Carthaginians didn't barbecue their babies

They’ve had a bad press, those Carthaginians. For two and a half thousand years, it’s been believed that they routinely roasted their babies to death.

Let’s face it, we’ve all been tempted. Especially Saturn

But it now appears that they did nothing of the sort – because the sprogs routinely popped their clogs without any outside help.

Researchers at the University of Pittsburgh examined 348 burial urns and discovered that about a fifth of the children didn’t even make it as far as birth.

Most of the rest were pretty tiny, indicating that they were “unlikely to have lived long enough to be sacrificed”, they say.

Lead researcher Professor Jeffrey H Schwartz, suggests instead that very young Punic children were cremated and interred in burial urns regardless of how they died.

The bad press, it seems, is mostly down to Plutarch, and whichever joker wrote Leviticus and Kings.

But it’s still going on today, with some of those lovely people  who think complete strangers’ bodies are their business suggesting that women who abort a 20-cell embryo might as well be spit-roasting toddlers.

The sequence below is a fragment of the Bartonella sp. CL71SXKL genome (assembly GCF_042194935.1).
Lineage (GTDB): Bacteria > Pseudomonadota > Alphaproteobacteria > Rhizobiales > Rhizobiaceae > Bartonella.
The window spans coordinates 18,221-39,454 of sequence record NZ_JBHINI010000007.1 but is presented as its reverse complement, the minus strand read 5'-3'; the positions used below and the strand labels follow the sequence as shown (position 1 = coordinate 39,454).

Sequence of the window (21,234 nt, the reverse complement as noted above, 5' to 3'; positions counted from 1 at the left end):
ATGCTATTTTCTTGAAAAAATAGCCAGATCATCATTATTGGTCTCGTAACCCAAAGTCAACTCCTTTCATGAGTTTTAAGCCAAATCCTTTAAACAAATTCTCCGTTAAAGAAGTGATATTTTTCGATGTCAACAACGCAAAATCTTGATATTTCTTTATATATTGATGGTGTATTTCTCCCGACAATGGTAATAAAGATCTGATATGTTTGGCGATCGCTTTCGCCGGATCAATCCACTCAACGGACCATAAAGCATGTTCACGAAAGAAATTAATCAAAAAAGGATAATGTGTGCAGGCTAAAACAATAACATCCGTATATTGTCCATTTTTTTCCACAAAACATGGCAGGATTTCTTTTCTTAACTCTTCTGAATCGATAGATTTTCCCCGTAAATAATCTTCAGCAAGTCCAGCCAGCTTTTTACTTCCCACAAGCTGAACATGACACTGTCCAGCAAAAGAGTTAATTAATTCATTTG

“The idea of regular infant sacrifice in Carthage is not based on a study of the cremated remains, but on instances of human sacrifice reported by a few ancient chroniclers, inferred from ambiguous Carthaginian inscriptions, and referenced in the Old Testament,” Schwartz said.

“Our results show that some children were sacrificed, but they contradict the conclusion that Carthaginians were a brutal bunch who regularly sacrificed their own children.”